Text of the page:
PUERTO RICO: In an attempt to avoid paying at least $1.27 billion from three federal programs to Puerto Rico, the U.S. Department of Justice has submitted a motion to a federal court on the island, asking for all processes in the case to come to a halt until their appeal is heard. In August, U.S. District Judge William G. Young ruled that it is “unconstitutional” to deny Puerto Ricans access to social welfare programs. Young wrote in his August decision that “to be blunt, the federal government discriminates against Americans who live in Puerto Rico.” The U.S. government appealed that decision on September 11, arguing that providing Supplemental Security Income (SSI), Supplemental Nutrition Assistance (SNAP), and Medicare Part D Low-Income Subsidy to Puerto Ricans is too costly. Experts believe that it is likely the U.S. government could appeal the case all the way to the U.S. Supreme Court.
CUBA/UNITED STATES: Two men charged with kidnapping and torturing Cuban migrants made their first court appearance last week in Miami federal court. Reynaldo Marquez Crespo, 41, and Jancer Sergio Ramos Valdes, 33 are charged with involvement in a smuggling ring that promised to bring would-be Cuban migrants to the United States by boat. Instead, Crespo, Valdes and others held the Cuban nationals captive at a home in Merida, Mexico, where the U.S. Attorney’s Office alleges their family members were asked for $10,000 in ransom. Migrants whose families were able to pay the ransom were bussed to the United States-Mexico border and told to request political asylum. Migrants whose families could not pay were tortured and threatened with death.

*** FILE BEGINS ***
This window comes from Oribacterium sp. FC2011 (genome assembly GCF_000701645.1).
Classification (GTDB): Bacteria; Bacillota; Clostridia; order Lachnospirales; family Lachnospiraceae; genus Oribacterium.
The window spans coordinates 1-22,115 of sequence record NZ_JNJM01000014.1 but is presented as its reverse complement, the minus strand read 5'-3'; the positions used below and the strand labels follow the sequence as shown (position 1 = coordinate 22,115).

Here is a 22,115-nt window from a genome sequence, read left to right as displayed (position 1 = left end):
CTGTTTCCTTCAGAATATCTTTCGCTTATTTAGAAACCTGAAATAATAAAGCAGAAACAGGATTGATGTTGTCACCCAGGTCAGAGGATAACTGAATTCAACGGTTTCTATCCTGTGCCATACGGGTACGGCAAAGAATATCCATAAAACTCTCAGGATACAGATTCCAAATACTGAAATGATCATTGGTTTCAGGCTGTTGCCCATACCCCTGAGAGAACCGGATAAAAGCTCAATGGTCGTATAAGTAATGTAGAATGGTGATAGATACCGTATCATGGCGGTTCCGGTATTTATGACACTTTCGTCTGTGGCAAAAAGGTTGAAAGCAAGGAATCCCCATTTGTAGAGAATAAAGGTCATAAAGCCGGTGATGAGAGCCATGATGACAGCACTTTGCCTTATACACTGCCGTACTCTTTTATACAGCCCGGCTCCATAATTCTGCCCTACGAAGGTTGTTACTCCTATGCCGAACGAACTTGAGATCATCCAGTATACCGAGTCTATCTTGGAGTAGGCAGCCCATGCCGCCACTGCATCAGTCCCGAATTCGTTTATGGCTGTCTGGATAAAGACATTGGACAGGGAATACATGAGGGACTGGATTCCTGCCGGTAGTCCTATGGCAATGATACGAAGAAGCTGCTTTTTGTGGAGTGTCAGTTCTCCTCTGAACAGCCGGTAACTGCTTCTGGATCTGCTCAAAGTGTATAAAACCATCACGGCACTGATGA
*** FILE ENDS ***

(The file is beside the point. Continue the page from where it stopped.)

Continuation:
EL SALVADOR: President Nayib Bukele named Milena Mayorga, better known as a television host in El Salvador, as the country’s ambassador to the United States. Mayorga was a top 10 finalist in the 1996 Miss Universe pageant, when President Donald Trump owned the pageant. Elected to the Salvadoran Congress in 2018 as a member of the conservative ARENA party, Mayorga later denounced corruption in the party, and eventually left it in June of this year. In 2018, Mayorga tweeted a controversial tribute to Colonel Domingo Monterrosa, the military leader accused of leading the 1981 massacre at El Mozote, celebrating the anniversary of his birth.
MEXICO/UNITED STATES: Farmers in Chihuahua have continued to occupy the La Boquilla dam on the Conchos River, preventing the delivery of water to Texas as stipulated by a 1944 treaty between the United States and Mexico. The treaty requires Mexico to deliver water to the United States through the Rio Grande while the United States delivers water from the Colorado River to Mexico. Mexico has fallen behind on its obligations over the past few years, and must deposit 307,000 acre-feet of water––nearly a year’s worth––into the Rio Grande by October 24. But the farmers occupying the dam say losing that much water would be a huge blow to agriculture in the area, especially considering that the region is going through a drought. Earlier this month, two farmers were killed during protests over the deal. President Andrés Manuel López Obrador, for this part, called on the farmers to allow the Mexican government to pay its debt to the United States, saying “we do not want this to become a campaign issue” in reference to the U.S. 2020 elections.